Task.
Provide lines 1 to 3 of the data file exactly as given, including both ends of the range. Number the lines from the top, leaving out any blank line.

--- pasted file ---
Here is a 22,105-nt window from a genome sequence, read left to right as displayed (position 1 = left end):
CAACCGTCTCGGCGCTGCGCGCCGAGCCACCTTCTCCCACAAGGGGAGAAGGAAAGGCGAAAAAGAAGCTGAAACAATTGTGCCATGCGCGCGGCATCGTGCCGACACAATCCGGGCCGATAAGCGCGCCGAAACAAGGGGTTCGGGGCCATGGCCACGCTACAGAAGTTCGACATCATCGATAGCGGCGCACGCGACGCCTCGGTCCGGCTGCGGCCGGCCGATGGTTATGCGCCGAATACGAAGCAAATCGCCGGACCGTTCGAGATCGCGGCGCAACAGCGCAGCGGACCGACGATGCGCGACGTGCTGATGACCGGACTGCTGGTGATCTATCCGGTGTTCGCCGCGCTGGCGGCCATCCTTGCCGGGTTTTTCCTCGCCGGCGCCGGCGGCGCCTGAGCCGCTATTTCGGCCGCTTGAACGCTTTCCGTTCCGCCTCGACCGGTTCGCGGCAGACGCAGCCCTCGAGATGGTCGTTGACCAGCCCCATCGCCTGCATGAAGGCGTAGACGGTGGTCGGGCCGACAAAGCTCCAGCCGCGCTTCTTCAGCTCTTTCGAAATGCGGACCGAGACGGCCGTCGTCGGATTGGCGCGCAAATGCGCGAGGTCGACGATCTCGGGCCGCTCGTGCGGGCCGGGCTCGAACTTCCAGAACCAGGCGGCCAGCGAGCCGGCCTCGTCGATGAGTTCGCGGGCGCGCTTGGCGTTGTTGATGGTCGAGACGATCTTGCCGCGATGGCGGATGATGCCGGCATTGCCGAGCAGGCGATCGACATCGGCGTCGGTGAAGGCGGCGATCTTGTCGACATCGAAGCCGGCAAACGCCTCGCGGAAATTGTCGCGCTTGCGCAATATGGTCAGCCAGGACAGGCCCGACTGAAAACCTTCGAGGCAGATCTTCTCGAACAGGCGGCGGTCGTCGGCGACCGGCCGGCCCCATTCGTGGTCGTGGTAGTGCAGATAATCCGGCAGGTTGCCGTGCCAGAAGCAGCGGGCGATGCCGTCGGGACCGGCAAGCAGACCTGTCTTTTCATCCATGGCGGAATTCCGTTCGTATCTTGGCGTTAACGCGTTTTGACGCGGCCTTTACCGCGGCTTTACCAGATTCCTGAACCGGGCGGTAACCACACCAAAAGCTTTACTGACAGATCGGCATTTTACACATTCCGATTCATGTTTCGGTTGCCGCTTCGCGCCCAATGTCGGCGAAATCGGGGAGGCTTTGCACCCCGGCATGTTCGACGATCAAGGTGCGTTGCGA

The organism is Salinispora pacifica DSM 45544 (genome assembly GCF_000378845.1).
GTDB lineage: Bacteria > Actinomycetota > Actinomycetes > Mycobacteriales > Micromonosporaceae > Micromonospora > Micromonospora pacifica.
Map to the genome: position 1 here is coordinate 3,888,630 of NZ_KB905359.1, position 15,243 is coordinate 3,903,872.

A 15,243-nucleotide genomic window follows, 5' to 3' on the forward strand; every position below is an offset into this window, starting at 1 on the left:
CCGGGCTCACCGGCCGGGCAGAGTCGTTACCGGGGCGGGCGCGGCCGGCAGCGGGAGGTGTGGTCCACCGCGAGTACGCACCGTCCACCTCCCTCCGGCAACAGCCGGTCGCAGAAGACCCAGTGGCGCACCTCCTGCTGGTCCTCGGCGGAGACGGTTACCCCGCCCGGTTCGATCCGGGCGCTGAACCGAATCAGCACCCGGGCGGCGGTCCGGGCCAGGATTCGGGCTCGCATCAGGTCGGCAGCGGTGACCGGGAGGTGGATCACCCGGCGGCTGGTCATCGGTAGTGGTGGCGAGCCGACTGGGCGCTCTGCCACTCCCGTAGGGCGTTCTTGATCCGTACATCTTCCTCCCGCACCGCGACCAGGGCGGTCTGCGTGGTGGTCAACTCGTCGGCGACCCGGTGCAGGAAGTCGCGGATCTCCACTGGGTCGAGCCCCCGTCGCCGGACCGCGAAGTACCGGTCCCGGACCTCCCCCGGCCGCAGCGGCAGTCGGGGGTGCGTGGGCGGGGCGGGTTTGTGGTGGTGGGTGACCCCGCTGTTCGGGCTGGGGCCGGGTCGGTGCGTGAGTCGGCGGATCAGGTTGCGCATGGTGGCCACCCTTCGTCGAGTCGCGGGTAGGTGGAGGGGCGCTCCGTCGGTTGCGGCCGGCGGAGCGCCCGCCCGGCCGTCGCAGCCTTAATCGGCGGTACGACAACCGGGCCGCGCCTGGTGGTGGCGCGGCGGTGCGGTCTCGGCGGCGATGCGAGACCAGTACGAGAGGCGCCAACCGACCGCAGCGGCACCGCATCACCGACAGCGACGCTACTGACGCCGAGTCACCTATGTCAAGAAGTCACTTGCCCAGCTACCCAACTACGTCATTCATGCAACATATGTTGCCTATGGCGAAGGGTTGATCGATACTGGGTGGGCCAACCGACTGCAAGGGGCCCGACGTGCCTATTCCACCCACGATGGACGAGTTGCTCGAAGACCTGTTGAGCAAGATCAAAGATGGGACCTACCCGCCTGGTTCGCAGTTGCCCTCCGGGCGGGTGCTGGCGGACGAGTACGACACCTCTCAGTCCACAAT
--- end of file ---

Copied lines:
Here is a 22,105-nt window from a genome sequence, read left to right as displayed (position 1 = left end):
CAACCGTCTCGGCGCTGCGCGCCGAGCCACCTTCTCCCACAAGGGGAGAAGGAAAGGCGAAAAAGAAGCTGAAACAATTGTGCCATGCGCGCGGCATCGTGCCGACACAATCCGGGCCGATAAGCGCGCCGAAACAAGGGGTTCGGGGCCATGGCCACGCTACAGAAGTTCGACATCATCGATAGCGGCGCACGCGACGCCTCGGTCCGGCTGCGGCCGGCCGATGGTTATGCGCCGAATACGAAGCAAATCGCCGGACCGTTCGAGATCGCGGCGCAACAGCGCAGCGGACCGACGATGCGCGACGTGCTGATGACCGGACTGCTGGTGATCTATCCGGTGTTCGCCGCGCTGGCGGCCATCCTTGCCGGGTTTTTCCTCGCCGGCGCCGGCGGCGCCTGAGCCGCTATTTCGGCCGCTTGAACGCTTTCCGTTCCGCCTCGACCGGTTCGCGGCAGACGCAGCCCTCGAGATGGTCGTTGACCAGCCCCATCGCCTGCATGAAGGCGTAGACGGTGGTCGGGCCGACAAAGCTCCAGCCGCGCTTCTTCAGCTCTTTCGAAATGCGGACCGAGACGGCCGTCGTCGGATTGGCGCGCAAATGCGCGAGGTCGACGATCTCGGGCCGCTCGTGCGGGCCGGGCTCGAACTTCCAGAACCAGGCGGCCAGCGAGCCGGCCTCGTCGATGAGTTCGCGGGCGCGCTTGGCGTTGTTGATGGTCGAGACGATCTTGCCGCGATGGCGGATGATGCCGGCATTGCCGAGCAGGCGATCGACATCGGCGTCGGTGAAGGCGGCGATCTTGTCGACATCGAAGCCGGCAAACGCCTCGCGGAAATTGTCGCGCTTGCGCAATATGGTCAGCCAGGACAGGCCCGACTGAAAACCTTCGAGGCAGATCTTCTCGAACAGGCGGCGGTCGTCGGCGACCGGCCGGCCCCATTCGTGGTCGTGGTAGTGCAGATAATCCGGCAGGTTGCCGTGCCAGAAGCAGCGGGCGATGCCGTCGGGACCGGCAAGCAGACCTGTCTTTTCATCCATGGCGGAATTCCGTTCGTATCTTGGCGTTAACGCGTTTTGACGCGGCCTTTACCGCGGCTTTACCAGATTCCTGAACCGGGCGGTAACCACACCAAAAGCTTTACTGACAGATCGGCATTTTACACATTCCGATTCATGTTTCGGTTGCCGCTTCGCGCCCAATGTCGGCGAAATCGGGGAGGCTTTGCACCCCGGCATGTTCGACGATCAAGGTGCGTTGCGA

The organism is Salinispora pacifica DSM 45544 (genome assembly GCF_000378845.1).